The planned stress test on the QA server kicks off as this post goes live; as previously noted, a quorum of participants will ensure a double experience event come the launch of the update.
Meanwhile, if you’re into world exploration, swing by the Twitter feed of Portalarium’s Richard Garriott; he’s been chronicling a well-earned trip to the Arctic.
When CCP Games first made the leap into the first person shooter market with DUST 514, things didn’t exactly go to plan. The game was released as a PlayStation 3 exclusive toward the end of the console’s lifetime and fell severely short of expectations. While DUST 514 was eventually discontinued, the dream of a first person shooter in the EVE Online universe has been kept alive at CCP. Two years ago, the company announced that a total remake of DUST 514 was underway under the name Project Nova, and this time it would be released on PC.
Today at EVE Fanfest 2018, CCP Games’ CEO Hilmar Veigar Petursson revealed that Nova will be coming “in months, not years.” The game should hopefully be playable in some form this year, and the initial release will focus on core FPS gameplay in an EVE setting rather than being directly connected to the EVE server. CCP hopes for the game to stand on its own feet before slowly integrating it into EVE — first via social integration, and later through economy links and other gameplay links. No new content was shown off for Nova this year, but CCP has started a newsletter for those who want to get in on the ground floor.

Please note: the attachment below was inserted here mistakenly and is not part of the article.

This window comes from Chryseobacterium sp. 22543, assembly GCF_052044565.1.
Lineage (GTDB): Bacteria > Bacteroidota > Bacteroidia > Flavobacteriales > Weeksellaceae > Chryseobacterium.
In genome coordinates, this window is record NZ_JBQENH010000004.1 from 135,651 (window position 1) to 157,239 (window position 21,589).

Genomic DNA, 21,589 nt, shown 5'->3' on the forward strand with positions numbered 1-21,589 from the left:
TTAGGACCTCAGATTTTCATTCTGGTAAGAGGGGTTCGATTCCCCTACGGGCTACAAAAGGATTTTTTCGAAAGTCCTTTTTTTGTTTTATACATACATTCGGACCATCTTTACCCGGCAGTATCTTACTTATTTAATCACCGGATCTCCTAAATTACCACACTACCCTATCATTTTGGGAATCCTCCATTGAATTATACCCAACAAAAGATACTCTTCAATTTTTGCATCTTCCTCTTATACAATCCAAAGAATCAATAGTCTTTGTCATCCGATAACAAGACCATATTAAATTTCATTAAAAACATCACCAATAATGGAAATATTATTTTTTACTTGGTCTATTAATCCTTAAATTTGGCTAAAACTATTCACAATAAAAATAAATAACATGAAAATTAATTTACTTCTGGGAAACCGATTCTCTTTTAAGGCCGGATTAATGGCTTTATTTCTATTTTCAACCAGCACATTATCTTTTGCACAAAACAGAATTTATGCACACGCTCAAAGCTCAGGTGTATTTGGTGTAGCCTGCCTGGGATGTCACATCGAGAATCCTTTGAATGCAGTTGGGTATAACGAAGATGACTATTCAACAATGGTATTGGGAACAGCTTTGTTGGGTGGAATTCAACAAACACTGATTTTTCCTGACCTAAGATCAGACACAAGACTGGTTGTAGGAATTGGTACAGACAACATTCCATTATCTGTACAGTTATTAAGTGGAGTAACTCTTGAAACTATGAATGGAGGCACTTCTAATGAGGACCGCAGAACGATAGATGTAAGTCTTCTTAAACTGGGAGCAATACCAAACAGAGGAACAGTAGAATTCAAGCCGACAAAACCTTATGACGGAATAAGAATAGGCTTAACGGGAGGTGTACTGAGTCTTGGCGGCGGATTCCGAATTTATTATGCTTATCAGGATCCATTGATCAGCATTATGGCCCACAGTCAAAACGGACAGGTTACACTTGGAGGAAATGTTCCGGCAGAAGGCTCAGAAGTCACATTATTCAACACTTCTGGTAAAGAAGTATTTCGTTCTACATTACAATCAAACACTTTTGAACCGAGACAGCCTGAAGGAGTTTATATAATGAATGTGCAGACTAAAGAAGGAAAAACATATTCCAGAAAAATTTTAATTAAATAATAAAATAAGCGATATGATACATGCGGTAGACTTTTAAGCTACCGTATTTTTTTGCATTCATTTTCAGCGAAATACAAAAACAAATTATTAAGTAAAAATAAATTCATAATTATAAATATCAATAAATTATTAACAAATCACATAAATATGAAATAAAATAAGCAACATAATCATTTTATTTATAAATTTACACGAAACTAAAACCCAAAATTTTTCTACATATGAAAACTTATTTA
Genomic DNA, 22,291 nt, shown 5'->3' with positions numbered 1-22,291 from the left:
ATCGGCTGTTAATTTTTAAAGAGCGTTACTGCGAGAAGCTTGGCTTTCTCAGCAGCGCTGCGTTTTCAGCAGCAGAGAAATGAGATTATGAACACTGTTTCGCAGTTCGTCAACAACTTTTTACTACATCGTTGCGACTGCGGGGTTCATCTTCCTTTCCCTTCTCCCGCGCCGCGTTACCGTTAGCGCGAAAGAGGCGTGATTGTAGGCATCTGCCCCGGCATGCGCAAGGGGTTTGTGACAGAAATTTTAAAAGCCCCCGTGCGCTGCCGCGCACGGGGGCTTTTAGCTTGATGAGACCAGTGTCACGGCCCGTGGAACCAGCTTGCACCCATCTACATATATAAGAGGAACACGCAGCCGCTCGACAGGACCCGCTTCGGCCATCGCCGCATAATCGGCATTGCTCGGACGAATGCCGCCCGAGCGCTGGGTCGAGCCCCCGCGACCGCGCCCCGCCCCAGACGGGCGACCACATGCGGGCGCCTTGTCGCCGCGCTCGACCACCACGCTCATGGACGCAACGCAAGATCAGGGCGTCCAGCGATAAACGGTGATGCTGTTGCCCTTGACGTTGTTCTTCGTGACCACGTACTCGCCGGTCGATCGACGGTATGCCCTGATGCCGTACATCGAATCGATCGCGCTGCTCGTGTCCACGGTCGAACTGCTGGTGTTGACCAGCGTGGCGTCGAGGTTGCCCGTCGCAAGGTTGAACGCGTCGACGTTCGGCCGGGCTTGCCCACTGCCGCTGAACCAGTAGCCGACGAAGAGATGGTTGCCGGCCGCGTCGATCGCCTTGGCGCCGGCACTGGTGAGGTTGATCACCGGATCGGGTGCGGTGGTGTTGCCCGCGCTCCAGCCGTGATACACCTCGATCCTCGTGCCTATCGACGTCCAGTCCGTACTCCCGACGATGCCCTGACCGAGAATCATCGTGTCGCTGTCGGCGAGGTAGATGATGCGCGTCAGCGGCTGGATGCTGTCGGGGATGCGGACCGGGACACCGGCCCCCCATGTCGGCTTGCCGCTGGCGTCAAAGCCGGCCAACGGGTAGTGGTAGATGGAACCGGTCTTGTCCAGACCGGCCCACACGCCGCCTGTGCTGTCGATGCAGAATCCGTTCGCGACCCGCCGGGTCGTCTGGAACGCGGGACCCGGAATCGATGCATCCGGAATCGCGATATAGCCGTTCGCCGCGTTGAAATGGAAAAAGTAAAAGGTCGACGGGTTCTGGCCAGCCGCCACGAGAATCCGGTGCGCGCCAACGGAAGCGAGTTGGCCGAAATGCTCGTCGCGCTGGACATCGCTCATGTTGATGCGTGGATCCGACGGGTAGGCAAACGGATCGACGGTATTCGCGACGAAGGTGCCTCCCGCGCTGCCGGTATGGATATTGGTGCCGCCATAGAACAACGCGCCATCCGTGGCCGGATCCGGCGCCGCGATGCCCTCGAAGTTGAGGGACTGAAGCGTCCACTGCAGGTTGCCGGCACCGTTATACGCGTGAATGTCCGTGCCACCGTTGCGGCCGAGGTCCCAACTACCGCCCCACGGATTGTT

There’s just a week and a half to go before EVE Fanfest 2018
, the biggest event in the EVE Online
social calendar. The event kicks off on April 12th and will celebrate EVE
‘s upcoming 15th anniversary, a major milestone for any online game. This year we’re anticipating juicy details on the next step in EVE Online
‘s ambitious long-term development roadmap, an update on the impending EVE
mobile game, and possibly a major announcement about CCP’s upcoming MMOFPS codenamed Project Nova